A BRIEF OVERVIEW OF OMAC

Online Model Arctic Council (OMAC) is a simulation of the real-world Arctic Council . Established in 1996, the Arctic Council is devoted to advancing international cooperation and good governance across the Arctic. Around its table sit not only the Arctic States—Canada, Denmark, Finland, Iceland, Norway, Russia, Sweden and the USA—but also Arctic indigenous peoples organisations representing the Aleut, Athabaskans, Gwitch’in, Inuit, Saami and the many peoples of the Russian North.

Held entirely online and open to pupils anywhere in the world, OMAC is one of the few diplomatic simulations of its kind in the world ever held at the secondary-school level.  Before becoming an educator, Polar Aspect Managing Principal Dr Anthony Speca lived and worked in the Arctic as a senior policy official with the Government of Nunavut, one of Canada’s Arctic territories. Since 2016 he has launched a number of Polar Aspect MAC conferences, both in-person and online, in order to share his enthusiasm for the Arctic with youth, and in the hope of inspiring them to learn more about this unique region and its peoples.

Whilst pupils with experience of Model United Nations (MUN) may find some aspects of the conference familiar, OMAC offers an exciting new format of model diplomacy. The Arctic Council is unusual not only in promoting the active involvement of indigenous peoples alongside states, but also in making all decisions by consensus rather than majority vote. The Arctic Council is also well-known for collegiality and consensus-building even during times of tension between participants elsewhere in the world—valuable skills for life after school.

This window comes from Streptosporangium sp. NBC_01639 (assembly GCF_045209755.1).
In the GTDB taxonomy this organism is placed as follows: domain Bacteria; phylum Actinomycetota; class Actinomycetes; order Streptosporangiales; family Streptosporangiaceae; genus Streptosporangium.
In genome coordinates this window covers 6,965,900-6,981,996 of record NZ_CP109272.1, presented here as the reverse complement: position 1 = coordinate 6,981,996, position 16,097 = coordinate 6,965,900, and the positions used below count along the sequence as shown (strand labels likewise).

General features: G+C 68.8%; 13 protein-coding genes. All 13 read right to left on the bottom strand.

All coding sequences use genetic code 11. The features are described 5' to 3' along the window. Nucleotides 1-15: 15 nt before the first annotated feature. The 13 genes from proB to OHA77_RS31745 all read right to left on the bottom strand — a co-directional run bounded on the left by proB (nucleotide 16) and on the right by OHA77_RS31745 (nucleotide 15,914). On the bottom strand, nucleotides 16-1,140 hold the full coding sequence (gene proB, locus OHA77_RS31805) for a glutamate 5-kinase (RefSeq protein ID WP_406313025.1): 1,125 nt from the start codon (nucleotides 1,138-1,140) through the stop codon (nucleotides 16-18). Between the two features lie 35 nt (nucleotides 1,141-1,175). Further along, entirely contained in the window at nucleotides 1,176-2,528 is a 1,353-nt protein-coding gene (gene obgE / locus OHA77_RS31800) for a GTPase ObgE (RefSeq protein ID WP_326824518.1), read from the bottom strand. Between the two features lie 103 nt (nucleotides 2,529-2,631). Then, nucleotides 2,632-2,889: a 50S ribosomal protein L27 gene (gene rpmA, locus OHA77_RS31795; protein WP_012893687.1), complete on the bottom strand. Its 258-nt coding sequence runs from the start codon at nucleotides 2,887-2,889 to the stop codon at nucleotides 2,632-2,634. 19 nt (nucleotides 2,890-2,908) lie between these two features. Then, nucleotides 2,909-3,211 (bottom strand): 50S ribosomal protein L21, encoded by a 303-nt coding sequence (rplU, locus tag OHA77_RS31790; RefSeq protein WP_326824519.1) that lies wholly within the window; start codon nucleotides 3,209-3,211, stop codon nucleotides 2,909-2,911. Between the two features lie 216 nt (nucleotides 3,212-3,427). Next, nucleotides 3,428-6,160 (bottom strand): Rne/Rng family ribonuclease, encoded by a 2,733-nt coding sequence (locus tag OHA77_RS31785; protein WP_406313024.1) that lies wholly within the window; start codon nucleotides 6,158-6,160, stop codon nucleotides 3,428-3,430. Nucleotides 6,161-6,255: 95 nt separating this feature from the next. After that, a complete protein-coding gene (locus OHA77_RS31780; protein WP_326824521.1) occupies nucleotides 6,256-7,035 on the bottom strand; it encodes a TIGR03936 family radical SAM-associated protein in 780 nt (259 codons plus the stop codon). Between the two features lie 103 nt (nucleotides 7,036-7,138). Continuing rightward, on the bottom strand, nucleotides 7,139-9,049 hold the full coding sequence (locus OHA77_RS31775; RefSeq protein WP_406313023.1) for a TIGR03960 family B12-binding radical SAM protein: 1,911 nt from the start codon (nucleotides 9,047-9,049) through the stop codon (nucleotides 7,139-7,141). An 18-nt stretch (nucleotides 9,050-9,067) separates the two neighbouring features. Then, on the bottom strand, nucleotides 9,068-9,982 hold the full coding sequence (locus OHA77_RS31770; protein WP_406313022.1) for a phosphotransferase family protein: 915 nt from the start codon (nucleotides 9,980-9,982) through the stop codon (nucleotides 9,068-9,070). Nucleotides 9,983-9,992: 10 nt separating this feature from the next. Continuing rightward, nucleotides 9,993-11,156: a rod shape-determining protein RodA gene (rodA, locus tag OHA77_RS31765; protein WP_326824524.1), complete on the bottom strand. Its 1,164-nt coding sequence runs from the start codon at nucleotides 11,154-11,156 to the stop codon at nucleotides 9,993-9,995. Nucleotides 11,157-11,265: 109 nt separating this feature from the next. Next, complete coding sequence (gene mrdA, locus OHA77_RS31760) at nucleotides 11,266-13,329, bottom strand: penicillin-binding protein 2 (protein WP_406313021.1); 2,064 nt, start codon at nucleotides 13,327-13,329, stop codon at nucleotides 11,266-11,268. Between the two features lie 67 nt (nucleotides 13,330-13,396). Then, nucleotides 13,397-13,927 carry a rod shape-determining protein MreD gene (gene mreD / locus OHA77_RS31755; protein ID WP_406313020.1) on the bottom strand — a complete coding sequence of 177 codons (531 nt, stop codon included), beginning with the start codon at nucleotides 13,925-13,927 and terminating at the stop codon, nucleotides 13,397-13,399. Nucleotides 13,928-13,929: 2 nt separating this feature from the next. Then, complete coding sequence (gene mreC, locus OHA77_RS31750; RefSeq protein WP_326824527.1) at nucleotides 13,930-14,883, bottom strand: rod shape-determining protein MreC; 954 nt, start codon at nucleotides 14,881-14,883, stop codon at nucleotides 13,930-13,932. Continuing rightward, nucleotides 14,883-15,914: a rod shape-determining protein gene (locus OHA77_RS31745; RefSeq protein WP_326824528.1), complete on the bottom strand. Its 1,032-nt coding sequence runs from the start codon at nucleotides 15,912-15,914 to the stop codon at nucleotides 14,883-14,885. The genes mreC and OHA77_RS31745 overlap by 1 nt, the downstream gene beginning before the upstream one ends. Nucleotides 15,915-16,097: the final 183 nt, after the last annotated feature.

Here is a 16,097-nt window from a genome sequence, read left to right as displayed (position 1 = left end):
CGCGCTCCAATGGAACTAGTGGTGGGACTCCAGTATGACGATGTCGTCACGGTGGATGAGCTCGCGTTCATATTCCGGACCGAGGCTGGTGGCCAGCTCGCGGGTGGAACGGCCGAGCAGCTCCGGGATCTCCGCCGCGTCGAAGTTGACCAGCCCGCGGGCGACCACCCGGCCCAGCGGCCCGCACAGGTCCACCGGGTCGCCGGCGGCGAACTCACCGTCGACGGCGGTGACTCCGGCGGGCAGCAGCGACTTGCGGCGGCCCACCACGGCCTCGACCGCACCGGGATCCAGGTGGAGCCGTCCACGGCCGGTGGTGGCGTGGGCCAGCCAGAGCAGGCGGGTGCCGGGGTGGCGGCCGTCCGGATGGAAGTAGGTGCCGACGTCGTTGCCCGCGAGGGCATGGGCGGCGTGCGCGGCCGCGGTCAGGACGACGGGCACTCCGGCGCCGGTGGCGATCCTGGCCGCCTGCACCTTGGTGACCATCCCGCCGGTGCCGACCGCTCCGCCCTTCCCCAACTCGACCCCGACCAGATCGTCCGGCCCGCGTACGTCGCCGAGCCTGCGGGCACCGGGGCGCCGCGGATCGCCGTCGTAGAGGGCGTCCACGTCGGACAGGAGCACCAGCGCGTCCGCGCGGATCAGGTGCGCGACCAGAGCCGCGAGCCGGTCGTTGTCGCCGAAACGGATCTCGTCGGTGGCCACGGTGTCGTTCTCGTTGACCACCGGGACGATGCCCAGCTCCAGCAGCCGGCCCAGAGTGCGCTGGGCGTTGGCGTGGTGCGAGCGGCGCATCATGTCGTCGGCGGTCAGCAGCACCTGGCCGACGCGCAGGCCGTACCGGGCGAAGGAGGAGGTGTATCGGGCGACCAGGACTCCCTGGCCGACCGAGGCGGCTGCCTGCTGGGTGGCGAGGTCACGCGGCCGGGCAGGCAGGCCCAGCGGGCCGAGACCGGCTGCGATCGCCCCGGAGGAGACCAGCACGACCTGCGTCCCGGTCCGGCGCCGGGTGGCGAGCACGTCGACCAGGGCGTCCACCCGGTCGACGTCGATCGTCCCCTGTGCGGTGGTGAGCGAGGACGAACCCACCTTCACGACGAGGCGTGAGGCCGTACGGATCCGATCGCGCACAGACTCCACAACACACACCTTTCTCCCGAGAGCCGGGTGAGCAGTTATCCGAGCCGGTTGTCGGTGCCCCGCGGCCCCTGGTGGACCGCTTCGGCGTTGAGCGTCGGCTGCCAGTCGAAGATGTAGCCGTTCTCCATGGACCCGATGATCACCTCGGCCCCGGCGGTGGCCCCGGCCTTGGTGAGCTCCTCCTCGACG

PARTICIPATING IN OMAC

Participation in OMAC is open to pupils from any secondary school around the world.  Participants are invited to form delegations of up to three pupils each to play the role of representatives from one of the eight Arctic States or six Arctic indigenous peoples organisations.  Pupils need not study at the same school in order to form a delegation together, but they might find it easier to coordinate their preparations if so. As with most other model diplomacy conferences, NORMAC delegates are usually aged 15 to 18, though some may be younger.

At the OMAC conference, delegates will grapple with the challenge of reaching consensus on some of the most pressing challenges facing the Arctic, and by extension the world as a whole. Whether an experienced ‘MUN-er’ or a newcomer to model diplomacy, all prospective delegates can take advantage of Polar Aspect’s online OMAC Delegate Training as part of their preparations for OMAC, should a training round be scheduled.